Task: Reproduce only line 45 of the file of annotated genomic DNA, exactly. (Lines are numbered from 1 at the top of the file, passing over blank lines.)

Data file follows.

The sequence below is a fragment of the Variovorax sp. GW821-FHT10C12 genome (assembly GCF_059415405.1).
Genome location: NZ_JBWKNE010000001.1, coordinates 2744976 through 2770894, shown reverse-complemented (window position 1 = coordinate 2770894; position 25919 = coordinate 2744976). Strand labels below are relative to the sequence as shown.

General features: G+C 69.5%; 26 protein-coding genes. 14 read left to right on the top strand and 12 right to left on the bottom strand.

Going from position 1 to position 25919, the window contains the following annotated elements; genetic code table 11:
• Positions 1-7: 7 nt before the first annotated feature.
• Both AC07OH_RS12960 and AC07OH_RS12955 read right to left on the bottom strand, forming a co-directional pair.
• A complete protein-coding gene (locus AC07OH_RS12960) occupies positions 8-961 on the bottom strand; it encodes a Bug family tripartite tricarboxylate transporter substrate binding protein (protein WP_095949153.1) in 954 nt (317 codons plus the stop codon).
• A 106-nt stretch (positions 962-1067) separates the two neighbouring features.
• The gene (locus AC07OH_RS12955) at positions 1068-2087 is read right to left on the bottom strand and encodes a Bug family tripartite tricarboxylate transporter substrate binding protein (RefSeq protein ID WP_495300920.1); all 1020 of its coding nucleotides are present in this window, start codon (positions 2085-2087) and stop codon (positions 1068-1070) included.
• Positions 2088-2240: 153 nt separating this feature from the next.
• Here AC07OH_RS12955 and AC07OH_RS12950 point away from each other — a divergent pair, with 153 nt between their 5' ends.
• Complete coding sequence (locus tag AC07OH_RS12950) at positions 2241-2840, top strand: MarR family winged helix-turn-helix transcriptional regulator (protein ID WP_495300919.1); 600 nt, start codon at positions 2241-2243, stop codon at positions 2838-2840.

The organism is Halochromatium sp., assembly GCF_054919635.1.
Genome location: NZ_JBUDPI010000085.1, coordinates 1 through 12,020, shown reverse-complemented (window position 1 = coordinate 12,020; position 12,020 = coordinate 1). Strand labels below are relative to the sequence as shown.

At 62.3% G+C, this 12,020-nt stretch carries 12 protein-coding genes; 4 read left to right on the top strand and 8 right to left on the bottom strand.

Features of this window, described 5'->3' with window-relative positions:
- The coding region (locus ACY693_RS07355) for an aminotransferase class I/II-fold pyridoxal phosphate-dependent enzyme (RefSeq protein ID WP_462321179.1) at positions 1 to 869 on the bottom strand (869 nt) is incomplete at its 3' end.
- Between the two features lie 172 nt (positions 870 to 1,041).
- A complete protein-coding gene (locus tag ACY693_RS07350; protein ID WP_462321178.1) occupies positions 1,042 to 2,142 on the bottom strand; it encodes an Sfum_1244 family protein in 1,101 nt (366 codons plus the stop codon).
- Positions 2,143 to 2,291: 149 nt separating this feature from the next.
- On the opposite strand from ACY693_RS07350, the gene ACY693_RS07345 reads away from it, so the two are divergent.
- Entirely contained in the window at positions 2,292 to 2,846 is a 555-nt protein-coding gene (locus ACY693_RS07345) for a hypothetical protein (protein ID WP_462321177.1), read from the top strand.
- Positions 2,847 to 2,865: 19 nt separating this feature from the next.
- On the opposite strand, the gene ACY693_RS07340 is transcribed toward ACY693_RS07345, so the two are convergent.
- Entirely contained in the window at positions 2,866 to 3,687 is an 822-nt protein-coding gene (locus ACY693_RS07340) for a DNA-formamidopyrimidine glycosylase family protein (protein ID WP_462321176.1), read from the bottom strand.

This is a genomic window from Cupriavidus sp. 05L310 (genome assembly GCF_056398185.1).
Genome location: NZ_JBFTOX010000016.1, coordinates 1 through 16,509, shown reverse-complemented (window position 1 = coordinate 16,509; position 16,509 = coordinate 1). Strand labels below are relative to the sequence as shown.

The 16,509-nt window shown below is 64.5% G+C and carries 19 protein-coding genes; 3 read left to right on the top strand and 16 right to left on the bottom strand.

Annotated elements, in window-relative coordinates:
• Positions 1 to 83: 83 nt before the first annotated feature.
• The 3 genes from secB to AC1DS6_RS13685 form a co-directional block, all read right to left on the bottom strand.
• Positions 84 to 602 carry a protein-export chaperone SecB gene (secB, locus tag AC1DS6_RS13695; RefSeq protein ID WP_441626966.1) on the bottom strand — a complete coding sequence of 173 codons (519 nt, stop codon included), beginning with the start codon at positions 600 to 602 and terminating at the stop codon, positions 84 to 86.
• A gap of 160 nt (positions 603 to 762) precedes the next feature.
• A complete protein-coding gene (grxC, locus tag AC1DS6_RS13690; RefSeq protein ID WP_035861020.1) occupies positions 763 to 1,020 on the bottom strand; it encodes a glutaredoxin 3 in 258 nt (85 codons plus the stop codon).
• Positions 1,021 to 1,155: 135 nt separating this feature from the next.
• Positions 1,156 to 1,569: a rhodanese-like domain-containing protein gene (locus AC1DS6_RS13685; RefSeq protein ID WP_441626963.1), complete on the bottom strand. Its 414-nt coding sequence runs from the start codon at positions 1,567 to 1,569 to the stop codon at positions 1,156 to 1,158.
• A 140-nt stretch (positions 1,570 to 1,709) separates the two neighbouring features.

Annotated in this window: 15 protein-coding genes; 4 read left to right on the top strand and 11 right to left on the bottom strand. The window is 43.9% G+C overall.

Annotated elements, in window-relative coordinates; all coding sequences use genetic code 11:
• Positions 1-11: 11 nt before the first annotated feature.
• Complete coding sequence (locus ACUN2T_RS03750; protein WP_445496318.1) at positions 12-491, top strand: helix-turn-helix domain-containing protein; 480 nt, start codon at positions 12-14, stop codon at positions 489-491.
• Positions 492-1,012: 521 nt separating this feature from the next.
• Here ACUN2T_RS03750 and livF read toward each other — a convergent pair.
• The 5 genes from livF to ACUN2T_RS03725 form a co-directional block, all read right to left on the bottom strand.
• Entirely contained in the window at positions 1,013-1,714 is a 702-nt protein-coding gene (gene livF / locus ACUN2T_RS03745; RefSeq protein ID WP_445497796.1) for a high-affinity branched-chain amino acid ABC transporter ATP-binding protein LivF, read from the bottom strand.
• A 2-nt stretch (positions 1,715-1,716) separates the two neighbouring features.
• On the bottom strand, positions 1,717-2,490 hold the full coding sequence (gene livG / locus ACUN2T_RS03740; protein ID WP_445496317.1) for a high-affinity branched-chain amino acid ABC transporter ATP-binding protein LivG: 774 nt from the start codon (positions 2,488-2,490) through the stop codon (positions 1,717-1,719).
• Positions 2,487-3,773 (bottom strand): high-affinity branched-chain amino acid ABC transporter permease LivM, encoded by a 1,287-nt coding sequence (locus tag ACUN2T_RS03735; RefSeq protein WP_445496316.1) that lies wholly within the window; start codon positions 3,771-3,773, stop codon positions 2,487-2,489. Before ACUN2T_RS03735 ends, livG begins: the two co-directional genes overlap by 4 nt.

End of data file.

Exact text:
• Entirely contained in the window at positions 1,013-1,714 is a 702-nt protein-coding gene (gene livF / locus ACUN2T_RS03745; RefSeq protein ID WP_445497796.1) for a high-affinity branched-chain amino acid ABC transporter ATP-binding protein LivF, read from the bottom strand.